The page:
“Sedentary peoples, farmers, prefer the pleasures of circular time, in which every object and event must return to its own beginning, curl back up into an embryo and repeat the process of maturation and death. But nomads and merchants, as they set off on journeys, had to think up a different type of time for themselves, one that would better respond to the needs of their travels. That time is linear time, more practical because it was able to measure progress toward a goal or destination, rises in percentages. Every moment is unique, no moment can ever be repeated. This idea favors risk-taking, living life to the fullest, seizing the day. And yet the innovation is a profoundly bitter one: when change over time is irreversible, loss and mourning become daily things.”

6. Ritual, Community, and Collective Effervescence

In slow cycles we allow ourselves to pay attention. To pay attention is to bear witness. To be witnessed is a core human need. The Still Face Experiment is a visceral example of what happens when babies feel they’re not accurately witnessed. To witness, though, we must be fully present in body and mind. Artificial intimacy disrupts this embodiment - it lacks the multisensory aspects of true human experience. Senses are essential not just to life but to kinship - they are the things that allow us to hold opposite truths, navigate paradoxes, and make connections. “That these are being cut off is a crisis on the level of species loss,” argues professor and author David Haskell (source). Indeed, our very survival depends on the ability to make connection. “We are part of a transmission from one generation to the next.” (source)

French Mystic Simone Weil said that “absolutely unmixed attention is prayer. To attend to something properly is to resacralize it.” (source). “Re“sacrilizing indicates a necessity for continued renewal - implying that the even the sacred loses luster or power over time. Perhaps that’s where rituals come from, and where they tie into the concept of circular time - they force us to revisit, reinforce, and collectively sanctify that which truly matters.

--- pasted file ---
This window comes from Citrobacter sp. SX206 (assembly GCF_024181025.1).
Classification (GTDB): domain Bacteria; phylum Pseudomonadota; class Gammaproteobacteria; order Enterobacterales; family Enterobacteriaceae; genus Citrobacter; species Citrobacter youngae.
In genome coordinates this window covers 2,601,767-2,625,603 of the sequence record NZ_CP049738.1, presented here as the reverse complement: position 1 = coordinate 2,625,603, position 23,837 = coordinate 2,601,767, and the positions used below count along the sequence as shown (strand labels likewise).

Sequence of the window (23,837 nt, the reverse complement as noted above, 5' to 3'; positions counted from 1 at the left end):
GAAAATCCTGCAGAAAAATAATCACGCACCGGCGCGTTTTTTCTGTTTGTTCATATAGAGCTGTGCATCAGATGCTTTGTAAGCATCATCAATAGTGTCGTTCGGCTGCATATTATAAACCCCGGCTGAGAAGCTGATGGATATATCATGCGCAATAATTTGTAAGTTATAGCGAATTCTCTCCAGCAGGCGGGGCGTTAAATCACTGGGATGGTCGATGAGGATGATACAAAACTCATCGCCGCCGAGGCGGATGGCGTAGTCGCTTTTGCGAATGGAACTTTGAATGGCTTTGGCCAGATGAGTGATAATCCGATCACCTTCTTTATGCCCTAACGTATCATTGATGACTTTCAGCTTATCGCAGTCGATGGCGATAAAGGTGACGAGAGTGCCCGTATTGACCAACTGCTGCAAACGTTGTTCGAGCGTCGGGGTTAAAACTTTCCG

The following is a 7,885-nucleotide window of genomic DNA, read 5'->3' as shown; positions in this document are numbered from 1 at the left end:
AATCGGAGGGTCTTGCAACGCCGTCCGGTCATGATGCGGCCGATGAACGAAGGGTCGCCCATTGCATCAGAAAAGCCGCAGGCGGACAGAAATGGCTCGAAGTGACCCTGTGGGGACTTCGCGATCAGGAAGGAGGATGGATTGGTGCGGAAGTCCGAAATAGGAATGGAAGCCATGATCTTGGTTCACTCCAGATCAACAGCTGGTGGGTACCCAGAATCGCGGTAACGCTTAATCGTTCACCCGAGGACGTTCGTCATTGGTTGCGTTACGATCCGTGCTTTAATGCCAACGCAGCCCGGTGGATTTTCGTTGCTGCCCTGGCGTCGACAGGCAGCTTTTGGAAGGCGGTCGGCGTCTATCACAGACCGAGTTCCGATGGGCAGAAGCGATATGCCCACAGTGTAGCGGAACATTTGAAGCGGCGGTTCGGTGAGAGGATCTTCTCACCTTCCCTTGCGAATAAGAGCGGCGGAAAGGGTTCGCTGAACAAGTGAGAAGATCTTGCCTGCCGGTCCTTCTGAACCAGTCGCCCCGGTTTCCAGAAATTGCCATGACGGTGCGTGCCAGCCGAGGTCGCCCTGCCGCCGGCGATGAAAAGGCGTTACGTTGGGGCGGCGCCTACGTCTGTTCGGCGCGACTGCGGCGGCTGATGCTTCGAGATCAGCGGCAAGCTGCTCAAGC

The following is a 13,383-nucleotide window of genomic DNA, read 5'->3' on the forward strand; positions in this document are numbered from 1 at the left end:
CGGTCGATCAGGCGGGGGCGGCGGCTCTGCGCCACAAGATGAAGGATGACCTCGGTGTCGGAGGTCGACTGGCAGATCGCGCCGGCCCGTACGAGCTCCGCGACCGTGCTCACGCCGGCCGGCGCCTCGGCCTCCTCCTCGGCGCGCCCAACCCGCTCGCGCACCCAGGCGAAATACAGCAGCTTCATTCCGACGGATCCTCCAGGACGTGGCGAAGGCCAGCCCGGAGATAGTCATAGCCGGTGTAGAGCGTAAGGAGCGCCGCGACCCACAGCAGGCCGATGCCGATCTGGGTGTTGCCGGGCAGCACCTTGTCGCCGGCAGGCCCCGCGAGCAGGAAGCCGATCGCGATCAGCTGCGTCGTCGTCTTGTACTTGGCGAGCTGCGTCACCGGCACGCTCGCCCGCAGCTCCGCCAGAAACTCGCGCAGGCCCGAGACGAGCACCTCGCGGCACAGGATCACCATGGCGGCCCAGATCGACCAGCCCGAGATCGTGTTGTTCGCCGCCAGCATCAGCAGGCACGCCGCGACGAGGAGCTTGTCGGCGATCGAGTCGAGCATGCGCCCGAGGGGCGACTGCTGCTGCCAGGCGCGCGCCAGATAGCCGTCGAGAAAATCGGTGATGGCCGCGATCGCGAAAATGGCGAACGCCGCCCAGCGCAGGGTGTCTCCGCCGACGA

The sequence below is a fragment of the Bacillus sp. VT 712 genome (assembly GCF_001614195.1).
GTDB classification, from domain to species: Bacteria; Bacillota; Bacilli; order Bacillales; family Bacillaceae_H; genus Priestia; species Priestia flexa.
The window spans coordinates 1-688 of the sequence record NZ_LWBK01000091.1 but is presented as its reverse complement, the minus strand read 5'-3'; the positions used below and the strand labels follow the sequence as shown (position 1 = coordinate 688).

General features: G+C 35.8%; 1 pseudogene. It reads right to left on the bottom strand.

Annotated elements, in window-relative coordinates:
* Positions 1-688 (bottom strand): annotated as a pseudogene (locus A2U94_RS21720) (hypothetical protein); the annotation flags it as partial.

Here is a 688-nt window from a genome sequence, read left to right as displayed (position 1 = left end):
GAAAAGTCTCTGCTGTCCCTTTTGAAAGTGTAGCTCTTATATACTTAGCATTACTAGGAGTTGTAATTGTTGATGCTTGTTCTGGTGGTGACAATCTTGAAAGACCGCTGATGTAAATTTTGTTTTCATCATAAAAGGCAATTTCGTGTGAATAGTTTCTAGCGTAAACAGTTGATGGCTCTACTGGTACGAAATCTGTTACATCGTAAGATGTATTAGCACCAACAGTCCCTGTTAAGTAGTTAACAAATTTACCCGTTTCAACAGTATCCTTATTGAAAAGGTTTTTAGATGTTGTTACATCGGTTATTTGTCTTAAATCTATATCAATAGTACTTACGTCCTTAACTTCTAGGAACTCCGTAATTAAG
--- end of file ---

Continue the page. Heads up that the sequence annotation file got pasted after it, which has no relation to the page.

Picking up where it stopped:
“Weil believed that simple attention was required for moral attention, which was required for empathy, which was required for ethical action” - Jasmine Wang, Attending to the Other

Rituals are a stabilizing force in society that require embodiment and community, - a concept known as “Collective Effervescence” - leaving individual affect to join in collective emotion.

In his “13 observations on Ritual”, author Ted Goia makes some important distinctions between ritual and the sort of vapid habituation commonplace in things like social media:

  • Genuine ritual is always embedded in time and place.
  • Tech is obsessed with generating content, abandoning ritual.
  • Internet businesses fill this void with addictive pseudo-rituals [like infinite scrolling], but these lack important components of genuine ritual, such as closure.
  • The restlessness inherent in our devices create an instability within our selves.
  • Technology is not hopeless. When technology promotes human fluorishing, the results can be ritualistic.

I think of ritual as one of our clearest counterparts to artificial intimacy. What form it takes is less important than what it reinforces - embodiment, attention, repetition, cyclicality, community, an acknowledgment of time and place. Ritual does not seek consumption, disruption, or innovation.

Ritual may not be devoid of technology, but technology cannot be a ritual in and of itself. Scrolling through instagram every morning and smashing that like button is not a ritual, it is an addiction - and without a greater sense of embodiment its continuance results in anhedonia - pursuing the stimulus to avoid the pain of deprivation rather than the sense of enjoyment.

As Dagara Spiritualist Malidome SomĂ© wrote: “We have been made indebted to technology. What may be hard for us to accept is a technology that includes so little machinery.” SomĂ© does not call for an abandonment of technology here, but implores a broadening of what we define as technology. What would technology look like if it were designed to account for the mind and body, for community, physicality, for moderation?

What if oversight of these factors was put into our collective hands instead of under the misaligned discretion of the technology’s creators? It might be a bit chaotic - but it also might introduce a greater sense of boundaries, an increased relevance to our daily lives and not our aspirational ones. It might be more rooted in community, and that community better equipped to shape technology’s direction. I imagine it would look a little less like the artificial intimacy of my endlessly scrolling, algorithmically curated social media feed, and a little more like that bulletin board at my local coffee shop.

By identifying the mechanisms that disconnect us and control us, and by putting structure to the ways we want to feel, we can imbue technology with a greater sense of true embodiment and intimacy. Let it flow from the mood boards down to the design docs and spec sheets, past the unit tests and continuous integration controls, straight into to the pixels and transistors of the great motherboard herself - so that somewhere amidst the inner workings of her artificially intelligent arsenal of h100 chips, non-machine learnings will also take hold.